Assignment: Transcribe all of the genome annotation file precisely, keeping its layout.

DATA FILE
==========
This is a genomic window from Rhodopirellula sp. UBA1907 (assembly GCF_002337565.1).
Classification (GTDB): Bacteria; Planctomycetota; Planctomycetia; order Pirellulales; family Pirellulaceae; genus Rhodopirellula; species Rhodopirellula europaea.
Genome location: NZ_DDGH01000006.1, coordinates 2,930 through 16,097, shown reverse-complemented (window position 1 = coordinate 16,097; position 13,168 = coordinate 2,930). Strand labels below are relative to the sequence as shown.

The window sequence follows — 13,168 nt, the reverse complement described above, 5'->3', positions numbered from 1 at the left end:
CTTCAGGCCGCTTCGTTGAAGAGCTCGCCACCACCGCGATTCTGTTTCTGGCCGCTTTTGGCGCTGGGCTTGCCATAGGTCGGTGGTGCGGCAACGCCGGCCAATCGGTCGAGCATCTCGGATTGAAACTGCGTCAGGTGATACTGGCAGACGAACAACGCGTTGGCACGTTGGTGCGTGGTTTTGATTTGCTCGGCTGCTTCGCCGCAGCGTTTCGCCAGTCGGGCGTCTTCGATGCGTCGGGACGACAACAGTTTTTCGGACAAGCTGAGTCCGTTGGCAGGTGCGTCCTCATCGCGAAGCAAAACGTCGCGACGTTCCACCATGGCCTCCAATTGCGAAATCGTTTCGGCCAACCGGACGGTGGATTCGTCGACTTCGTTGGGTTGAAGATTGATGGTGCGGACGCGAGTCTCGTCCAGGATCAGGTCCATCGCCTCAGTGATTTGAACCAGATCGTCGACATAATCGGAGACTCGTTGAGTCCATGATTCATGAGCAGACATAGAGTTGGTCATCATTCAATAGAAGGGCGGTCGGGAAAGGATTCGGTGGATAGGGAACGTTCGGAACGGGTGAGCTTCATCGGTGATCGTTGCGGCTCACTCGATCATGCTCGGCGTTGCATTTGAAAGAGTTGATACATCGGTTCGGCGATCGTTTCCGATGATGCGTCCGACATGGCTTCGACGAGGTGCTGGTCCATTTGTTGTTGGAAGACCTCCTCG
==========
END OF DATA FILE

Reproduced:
This is a genomic window from Rhodopirellula sp. UBA1907 (assembly GCF_002337565.1).
Classification (GTDB): Bacteria; Planctomycetota; Planctomycetia; order Pirellulales; family Pirellulaceae; genus Rhodopirellula; species Rhodopirellula europaea.
Genome location: NZ_DDGH01000006.1, coordinates 2,930 through 16,097, shown reverse-complemented (window position 1 = coordinate 16,097; position 13,168 = coordinate 2,930). Strand labels below are relative to the sequence as shown.

The window sequence follows — 13,168 nt, the reverse complement described above, 5'->3', positions numbered from 1 at the left end:
CTTCAGGCCGCTTCGTTGAAGAGCTCGCCACCACCGCGATTCTGTTTCTGGCCGCTTTTGGCGCTGGGCTTGCCATAGGTCGGTGGTGCGGCAACGCCGGCCAATCGGTCGAGCATCTCGGATTGAAACTGCGTCAGGTGATACTGGCAGACGAACAACGCGTTGGCACGTTGGTGCGTGGTTTTGATTTGCTCGGCTGCTTCGCCGCAGCGTTTCGCCAGTCGGGCGTCTTCGATGCGTCGGGACGACAACAGTTTTTCGGACAAGCTGAGTCCGTTGGCAGGTGCGTCCTCATCGCGAAGCAAAACGTCGCGACGTTCCACCATGGCCTCCAATTGCGAAATCGTTTCGGCCAACCGGACGGTGGATTCGTCGACTTCGTTGGGTTGAAGATTGATGGTGCGGACGCGAGTCTCGTCCAGGATCAGGTCCATCGCCTCAGTGATTTGAACCAGATCGTCGACATAATCGGAGACTCGTTGAGTCCATGATTCATGAGCAGACATAGAGTTGGTCATCATTCAATAGAAGGGCGGTCGGGAAAGGATTCGGTGGATAGGGAACGTTCGGAACGGGTGAGCTTCATCGGTGATCGTTGCGGCTCACTCGATCATGCTCGGCGTTGCATTTGAAAGAGTTGATACATCGGTTCGGCGATCGTTTCCGATGATGCGTCCGACATGGCTTCGACGAGGTGCTGGTCCATTTGTTGTTGGAAGACCTCCTCG